How would you describe the feeling of reading a form of writing in solitude?I am curious to see how teachers feel about reading an article, essay, magazine, novel, short story, speech, etc. in a...

How would you describe the feeling of reading a form of writing in solitude?

I am curious to see how teachers feel about reading an article, essay, magazine, novel, short story, speech, etc. in a quiet, secluded area (such as in the library, house, outdoors).

Asked on by magnotta

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mwestwood | College Teacher | (Level 3) Distinguished Educator

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Emily Dickinson wrote of reading:

There is no frigate like a book

To take us lands away,

Nor any coursers like a page

Of prancing poetry.

This traverse may the poorest take

Without oppress of toil;

How frugal is the chariot

That bears a human soul!

Indeed, when one is in solitude and reading a pleasurable literary work, there is a transport into the pages of that book where one is immersed in the scene traversing time and place to that of the work.  It is as though one dives between the lines of ink; there an imaginary life begins and ends with the narrative.  And, when a novel is finished, the reader almost feels as though she has parted with a friend.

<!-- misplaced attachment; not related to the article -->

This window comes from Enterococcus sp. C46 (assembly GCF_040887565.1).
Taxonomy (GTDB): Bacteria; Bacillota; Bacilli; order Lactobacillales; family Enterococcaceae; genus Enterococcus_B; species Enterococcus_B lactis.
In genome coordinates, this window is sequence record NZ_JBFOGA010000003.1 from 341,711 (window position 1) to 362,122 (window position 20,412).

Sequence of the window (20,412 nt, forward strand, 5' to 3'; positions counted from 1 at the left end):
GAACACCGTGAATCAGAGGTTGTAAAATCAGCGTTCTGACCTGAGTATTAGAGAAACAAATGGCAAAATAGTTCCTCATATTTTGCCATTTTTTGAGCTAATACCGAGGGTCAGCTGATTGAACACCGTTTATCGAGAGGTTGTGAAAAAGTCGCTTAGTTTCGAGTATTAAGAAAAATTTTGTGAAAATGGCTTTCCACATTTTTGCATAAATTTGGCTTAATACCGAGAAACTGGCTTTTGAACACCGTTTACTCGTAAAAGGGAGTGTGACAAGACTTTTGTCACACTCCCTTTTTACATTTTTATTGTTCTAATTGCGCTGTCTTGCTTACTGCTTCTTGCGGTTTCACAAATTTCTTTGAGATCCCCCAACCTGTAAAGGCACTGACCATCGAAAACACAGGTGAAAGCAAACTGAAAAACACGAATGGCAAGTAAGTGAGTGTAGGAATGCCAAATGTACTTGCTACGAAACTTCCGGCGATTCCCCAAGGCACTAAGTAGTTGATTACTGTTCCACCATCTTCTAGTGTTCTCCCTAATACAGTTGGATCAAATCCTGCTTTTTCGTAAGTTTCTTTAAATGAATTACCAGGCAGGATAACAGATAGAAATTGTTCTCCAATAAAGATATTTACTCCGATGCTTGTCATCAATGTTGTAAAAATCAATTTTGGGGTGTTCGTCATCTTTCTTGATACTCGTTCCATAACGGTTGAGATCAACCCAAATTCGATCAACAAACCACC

Whatever happens around the reader thus transported in solitude is of no import; in fact, one is startled if a phone rings or another reminder of the real world intrudes.  Certainly, reading for pleasure is a great escape from the cares of the quotidian.

If reading a speech in solitude, the reader can clearly "hear" in the mind the speaker; she can pause and ponder the import, techniques, etc., of the speaker's words without distraction.  Always in solitude there is room for the mind to travel down avenues of thinking and return without getting lost.

Reading in solitude is actually a paradox, for as Ralph Waldo Emerson wrote, "I am not solitary while I read..., though nobody is with me."  But, the difference is that the reader chooses her select company herself!

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